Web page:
November 12, 2019 / 7:07 AM / 24 days ago

Egypt's central bank seen making third straight cut to key rates: Reuters poll

CAIRO (Reuters) - Egypt’s central bank will likely make a third consecutive cut to its key interest rates on Thursday, a Reuters poll showed, as inflation fell to its lowest in nearly 14 years in October.

FILE PHOTO: Central Bank of Egypt's headquarters aee seen in downtown Cairo, Egypt, September 7, 2017. REUTERS/Mohamed Abd El Ghany

Eight out of 14 economists surveyed by Reuters expected the Central Bank of Egypt (CBE) to cut rates by 100 basis points (bps). Two predicted a 50 bps cut, two foresaw the bank slashing 150 bps and two expected no change.

“October’s low inflation figure increases the CBE’s room to cut rates at its meeting on Thursday whilst maintaining attractive real interest rates,” said Callee Davis, an economist at NKC African Economics.

Egypt’s annual urban consumer price inflation fell to 3.1% in October from 4.8% in September, its lowest rate since December 2005, according to Refinitiv data. The CBE targets inflation of 9% ±3 percentage points. It cut rates by a combined 200 bps in August and September.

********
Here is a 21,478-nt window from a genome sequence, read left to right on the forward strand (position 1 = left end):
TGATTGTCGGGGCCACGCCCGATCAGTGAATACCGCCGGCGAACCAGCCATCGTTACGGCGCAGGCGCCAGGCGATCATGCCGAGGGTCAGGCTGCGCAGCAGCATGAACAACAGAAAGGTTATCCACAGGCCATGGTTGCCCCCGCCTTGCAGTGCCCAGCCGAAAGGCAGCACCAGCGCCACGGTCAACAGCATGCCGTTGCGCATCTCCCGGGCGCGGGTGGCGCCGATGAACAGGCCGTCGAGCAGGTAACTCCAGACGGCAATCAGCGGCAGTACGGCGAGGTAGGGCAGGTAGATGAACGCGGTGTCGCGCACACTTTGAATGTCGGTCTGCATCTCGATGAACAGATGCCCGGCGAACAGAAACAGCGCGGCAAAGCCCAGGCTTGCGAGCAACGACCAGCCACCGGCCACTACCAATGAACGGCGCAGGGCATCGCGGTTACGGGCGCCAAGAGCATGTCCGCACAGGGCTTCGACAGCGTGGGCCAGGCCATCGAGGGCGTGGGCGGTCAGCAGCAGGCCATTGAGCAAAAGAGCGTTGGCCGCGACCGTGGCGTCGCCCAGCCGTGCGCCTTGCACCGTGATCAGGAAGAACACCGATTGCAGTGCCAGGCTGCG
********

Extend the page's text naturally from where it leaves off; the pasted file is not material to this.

Analysts also said the U.S. Federal Reserve’s decision to cut interest rates last month would support a CBE decision to cut rates.

But economists also expected the comparative inflation rates in November and December 2018, which were relatively lower, to diminish the favorable base effect.

“Although, theoretically, there is more room for the CBE to cut rates, we expect the monetary easing cycle to continue being gradual as the base-year impacts come to an end,” said Allen Sandeep, head of research at Naeem Brokerage.

Some analysts said the less favorable base effects expected in November and December would weigh on a decision to cut.

“The significant drop in inflation figure is just temporary due to a very high/favorable base effect of 2H18,” said Noaman Khalid, an economist at CI Capital, who predicted the bank would hold rates.

The CBE should not use low inflation as the main factor for cutting rates, Khalid said, adding that it needed to assess the impact of its last two cuts before easing further. He also said the bank needed to maintain Egypt’s carry trade appetite.

Charles Robertson, chief economist at Renaissance Capital, who also predicted no change due to favorable base effects subsiding, said the bank may consider a cut to counter the strength of the Egyptian pound. The currency has appreciated 9.86% against the dollar in the year to date.

A third straight cut to interest rates would bring down Egypt’s relatively high overnight deposit and lending rates of 13.25% and 14.25%.

“With the latest inflation reading, Egypt’s real interest rate has now widened to around 10%, the highest among emerging economies,” Naeem Brokerage said in a research note.

“Even with a rate cut, real interest rates would remain healthy and attractive relative to other global economies,” said NKC’s Davis.

Polling and reporting by Yousef Saba; Editing by Toby Chopra

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